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Three Sisters (Tour - Salford)

Rating: 4 out of 5 stars
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By the time we arrive at our seats there is already a figure playing the piano with his back to us - so far, so normal. Over the next few minutes though, most of the cast take their places and begin to move around but the chatting does not subside. Are we waiting for them or are they waiting for us? The piano stops and the lights go off: Ah, I see. The play is starting now.

Filter's version of Anton Chekov's play (with an adaptation by Christopher Hampton), does not shy away from such uneasy moments. There are plenty of dramatic pauses mid-conversation and the lights stay on between scenes, whilst the actors themselves move the props and furniture. Filter have been lauded for their physicality, which is used by great effect by director Sean Holmes. He is not afraid to crowd everyone around a dinner table, half the backs towards us or indulge in a little vodka induced singing and dancing.

The three sisters in question are Irina, Masha and Olga Prozonov (Clare Dunne, Romola Garai and Poppy Miller), bored of provincial Russia and desperate to go back to Moscow, to really live for once. For the sisters, particularly the youngest Irina, these two concepts are one and the same. To pass the time, we have affairs, a destructive fire, a romance-fuelled duel and plenty of 'theorising'.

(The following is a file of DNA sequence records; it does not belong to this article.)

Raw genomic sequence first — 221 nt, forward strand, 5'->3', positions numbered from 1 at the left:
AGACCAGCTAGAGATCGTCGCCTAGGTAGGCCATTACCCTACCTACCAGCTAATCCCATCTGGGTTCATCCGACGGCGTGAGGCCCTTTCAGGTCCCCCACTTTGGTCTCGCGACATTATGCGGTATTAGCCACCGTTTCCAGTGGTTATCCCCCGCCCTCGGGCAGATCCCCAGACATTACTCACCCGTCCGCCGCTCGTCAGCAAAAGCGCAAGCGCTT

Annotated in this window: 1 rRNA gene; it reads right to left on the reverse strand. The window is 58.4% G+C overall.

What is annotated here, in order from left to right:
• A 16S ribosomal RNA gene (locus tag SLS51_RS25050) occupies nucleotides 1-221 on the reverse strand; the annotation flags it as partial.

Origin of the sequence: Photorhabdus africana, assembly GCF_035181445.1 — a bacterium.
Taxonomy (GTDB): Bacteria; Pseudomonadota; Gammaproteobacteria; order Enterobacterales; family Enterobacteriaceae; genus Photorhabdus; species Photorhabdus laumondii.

The latter does get a little heavy and repetitive at times and perhaps is better pondered curled up with the text and with care but the actors' certainly give their all to the long speeches. The characters are preoccupied with the values of work, if they will ever be happy and the chances of their suffering living on in posterity - the kind of meta-theatrical conceit that almost has you shouting 'Yes, we hear you."

Some performances do border on being overdone but this is drama, after all. Indeed, Jonathan Broadbent convinces as Nikolai Tuzenbach, the work-shy Baron who has been in love with Irina for five years but "can't quite get used to it." Nigel Cooke's drunken Doctor Ivan Chebutykin, who has forgotten all he knew, serves up comedic existentialism delightfully and Ferdy Roberts as the Prozonov brother Andrei shows impressive range: from nervous, arty academic to gambling, despairing husband who settles for being a member of the local council, all in just over two hours.

Finally, a word on Filter's trademark use of sound. They manage not to fall into the trap of making the method too gimmicky: not just when Andrei and his wife-to-be Natasha are overheard by the rest of the cast having a, shall we say, private discussion but indeed the microphones intensify the drama. Theatre can have its quiet moments too and it is these that are given added power.

Those who are not familiar with experimental theatre may not enjoy the mash-ups of modern music between scenes, the distracting sound of ticking or waiting for a kettle to boil ("I'll show you a new kind of patience...") but then again Filter are not interested in the audience's comfort zone. If they continue like this, they may just make everything else you watch seem positively mediocre.

- Sophie Charara

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